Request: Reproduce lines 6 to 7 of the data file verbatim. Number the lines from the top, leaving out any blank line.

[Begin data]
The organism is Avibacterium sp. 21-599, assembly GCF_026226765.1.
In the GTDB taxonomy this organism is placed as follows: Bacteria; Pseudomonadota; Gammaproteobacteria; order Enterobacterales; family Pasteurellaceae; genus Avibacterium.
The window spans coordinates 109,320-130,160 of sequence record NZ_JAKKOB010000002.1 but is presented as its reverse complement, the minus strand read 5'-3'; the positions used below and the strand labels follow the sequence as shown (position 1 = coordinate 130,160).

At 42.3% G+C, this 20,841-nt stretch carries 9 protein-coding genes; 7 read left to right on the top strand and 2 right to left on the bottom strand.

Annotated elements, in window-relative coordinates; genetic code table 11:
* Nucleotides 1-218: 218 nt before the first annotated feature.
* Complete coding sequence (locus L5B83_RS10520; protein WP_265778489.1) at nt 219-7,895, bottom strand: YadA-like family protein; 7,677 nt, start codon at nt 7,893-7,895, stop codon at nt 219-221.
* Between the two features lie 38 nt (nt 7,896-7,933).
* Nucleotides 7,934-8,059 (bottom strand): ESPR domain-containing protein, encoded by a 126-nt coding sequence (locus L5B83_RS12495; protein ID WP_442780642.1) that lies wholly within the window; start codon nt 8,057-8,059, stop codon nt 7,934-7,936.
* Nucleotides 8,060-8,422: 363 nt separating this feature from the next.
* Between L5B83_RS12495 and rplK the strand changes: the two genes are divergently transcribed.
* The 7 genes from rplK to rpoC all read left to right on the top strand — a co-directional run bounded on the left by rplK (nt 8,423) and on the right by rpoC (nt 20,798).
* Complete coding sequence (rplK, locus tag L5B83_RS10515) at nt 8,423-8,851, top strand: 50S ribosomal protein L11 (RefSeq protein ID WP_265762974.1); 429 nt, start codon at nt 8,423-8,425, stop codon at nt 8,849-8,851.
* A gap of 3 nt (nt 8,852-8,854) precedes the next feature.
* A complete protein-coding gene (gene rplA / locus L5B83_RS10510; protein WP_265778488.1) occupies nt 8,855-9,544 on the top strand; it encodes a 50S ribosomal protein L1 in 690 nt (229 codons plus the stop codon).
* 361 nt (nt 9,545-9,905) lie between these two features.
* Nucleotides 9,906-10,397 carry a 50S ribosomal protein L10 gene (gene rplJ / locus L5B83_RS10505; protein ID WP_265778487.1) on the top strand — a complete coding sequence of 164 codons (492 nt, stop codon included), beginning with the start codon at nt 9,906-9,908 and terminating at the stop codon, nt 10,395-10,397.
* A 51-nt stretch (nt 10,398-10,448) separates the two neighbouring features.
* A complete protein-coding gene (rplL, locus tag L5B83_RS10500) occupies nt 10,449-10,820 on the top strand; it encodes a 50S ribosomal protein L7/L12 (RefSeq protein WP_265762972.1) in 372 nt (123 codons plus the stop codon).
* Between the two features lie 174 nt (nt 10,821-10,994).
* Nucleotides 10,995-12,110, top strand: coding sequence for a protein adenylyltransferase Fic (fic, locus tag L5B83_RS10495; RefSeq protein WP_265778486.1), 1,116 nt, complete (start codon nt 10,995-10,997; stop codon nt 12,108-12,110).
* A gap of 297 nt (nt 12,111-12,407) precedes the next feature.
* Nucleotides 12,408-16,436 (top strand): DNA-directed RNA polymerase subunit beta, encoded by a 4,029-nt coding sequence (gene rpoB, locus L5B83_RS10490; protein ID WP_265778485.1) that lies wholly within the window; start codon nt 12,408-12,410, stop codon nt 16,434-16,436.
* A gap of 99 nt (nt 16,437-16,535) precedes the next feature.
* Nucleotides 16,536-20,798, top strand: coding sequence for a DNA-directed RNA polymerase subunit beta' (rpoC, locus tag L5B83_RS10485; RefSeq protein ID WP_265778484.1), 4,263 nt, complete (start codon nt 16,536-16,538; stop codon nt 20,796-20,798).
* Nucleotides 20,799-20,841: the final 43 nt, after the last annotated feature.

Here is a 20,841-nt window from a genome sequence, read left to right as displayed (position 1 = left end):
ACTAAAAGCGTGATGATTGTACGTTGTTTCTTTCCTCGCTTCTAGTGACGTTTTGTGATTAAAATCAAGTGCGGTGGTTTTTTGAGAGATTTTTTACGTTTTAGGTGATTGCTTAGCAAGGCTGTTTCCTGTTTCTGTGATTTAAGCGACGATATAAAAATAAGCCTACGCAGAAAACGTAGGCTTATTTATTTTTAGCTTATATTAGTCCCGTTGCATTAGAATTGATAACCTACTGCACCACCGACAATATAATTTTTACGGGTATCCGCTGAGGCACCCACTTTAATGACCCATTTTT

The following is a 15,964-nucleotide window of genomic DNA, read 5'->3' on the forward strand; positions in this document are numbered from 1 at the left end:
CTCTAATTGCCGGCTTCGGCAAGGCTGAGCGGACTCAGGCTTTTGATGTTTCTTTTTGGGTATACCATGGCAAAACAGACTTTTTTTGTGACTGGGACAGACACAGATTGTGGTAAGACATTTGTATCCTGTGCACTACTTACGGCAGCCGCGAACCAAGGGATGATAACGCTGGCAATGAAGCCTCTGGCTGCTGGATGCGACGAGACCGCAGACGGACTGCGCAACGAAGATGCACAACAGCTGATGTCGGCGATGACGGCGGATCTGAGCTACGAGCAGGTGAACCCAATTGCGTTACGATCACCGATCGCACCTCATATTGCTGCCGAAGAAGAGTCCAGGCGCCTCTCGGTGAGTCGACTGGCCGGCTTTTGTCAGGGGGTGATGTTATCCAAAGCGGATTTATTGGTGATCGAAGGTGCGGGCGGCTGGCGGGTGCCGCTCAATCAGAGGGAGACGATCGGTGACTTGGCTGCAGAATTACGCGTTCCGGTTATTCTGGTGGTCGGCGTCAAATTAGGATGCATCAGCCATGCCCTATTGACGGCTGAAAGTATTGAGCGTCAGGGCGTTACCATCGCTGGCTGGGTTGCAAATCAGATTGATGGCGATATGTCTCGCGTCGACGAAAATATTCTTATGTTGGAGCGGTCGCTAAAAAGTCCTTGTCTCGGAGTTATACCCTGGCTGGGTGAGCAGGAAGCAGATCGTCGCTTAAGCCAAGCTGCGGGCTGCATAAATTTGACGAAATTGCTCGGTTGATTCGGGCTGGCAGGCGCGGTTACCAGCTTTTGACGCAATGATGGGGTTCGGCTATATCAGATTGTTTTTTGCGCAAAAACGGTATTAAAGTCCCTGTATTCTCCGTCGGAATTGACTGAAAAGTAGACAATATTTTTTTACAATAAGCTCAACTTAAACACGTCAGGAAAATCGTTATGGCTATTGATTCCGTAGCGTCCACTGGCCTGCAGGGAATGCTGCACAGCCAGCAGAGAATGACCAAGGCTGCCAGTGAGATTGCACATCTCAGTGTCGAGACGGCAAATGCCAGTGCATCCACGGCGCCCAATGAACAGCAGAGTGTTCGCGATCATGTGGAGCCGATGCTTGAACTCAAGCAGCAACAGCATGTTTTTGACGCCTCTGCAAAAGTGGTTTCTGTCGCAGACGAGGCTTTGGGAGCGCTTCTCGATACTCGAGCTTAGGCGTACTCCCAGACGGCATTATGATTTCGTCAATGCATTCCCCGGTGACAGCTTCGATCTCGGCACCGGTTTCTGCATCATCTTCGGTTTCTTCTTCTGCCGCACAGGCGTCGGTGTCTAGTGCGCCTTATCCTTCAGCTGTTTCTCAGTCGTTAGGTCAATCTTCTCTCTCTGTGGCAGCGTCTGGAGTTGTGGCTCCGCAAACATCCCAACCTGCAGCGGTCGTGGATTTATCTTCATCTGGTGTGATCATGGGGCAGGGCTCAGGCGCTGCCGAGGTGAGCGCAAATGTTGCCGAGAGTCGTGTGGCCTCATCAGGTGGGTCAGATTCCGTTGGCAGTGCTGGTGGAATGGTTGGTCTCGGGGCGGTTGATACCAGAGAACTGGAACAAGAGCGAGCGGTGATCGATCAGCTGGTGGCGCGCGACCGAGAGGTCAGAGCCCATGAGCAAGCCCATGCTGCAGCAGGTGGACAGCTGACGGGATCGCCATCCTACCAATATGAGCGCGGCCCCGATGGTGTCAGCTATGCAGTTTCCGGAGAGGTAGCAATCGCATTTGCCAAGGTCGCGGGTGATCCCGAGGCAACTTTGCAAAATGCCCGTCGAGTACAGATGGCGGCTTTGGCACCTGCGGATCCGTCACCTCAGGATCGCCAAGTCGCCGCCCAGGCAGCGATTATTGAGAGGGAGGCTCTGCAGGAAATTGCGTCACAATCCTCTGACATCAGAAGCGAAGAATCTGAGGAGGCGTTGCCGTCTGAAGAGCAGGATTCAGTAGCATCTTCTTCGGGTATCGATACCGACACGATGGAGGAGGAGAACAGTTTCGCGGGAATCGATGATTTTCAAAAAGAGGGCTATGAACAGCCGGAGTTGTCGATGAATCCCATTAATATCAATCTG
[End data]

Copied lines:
* Nucleotides 1-218: 218 nt before the first annotated feature.
* Complete coding sequence (locus L5B83_RS10520; protein WP_265778489.1) at nt 219-7,895, bottom strand: YadA-like family protein; 7,677 nt, start codon at nt 7,893-7,895, stop codon at nt 219-221.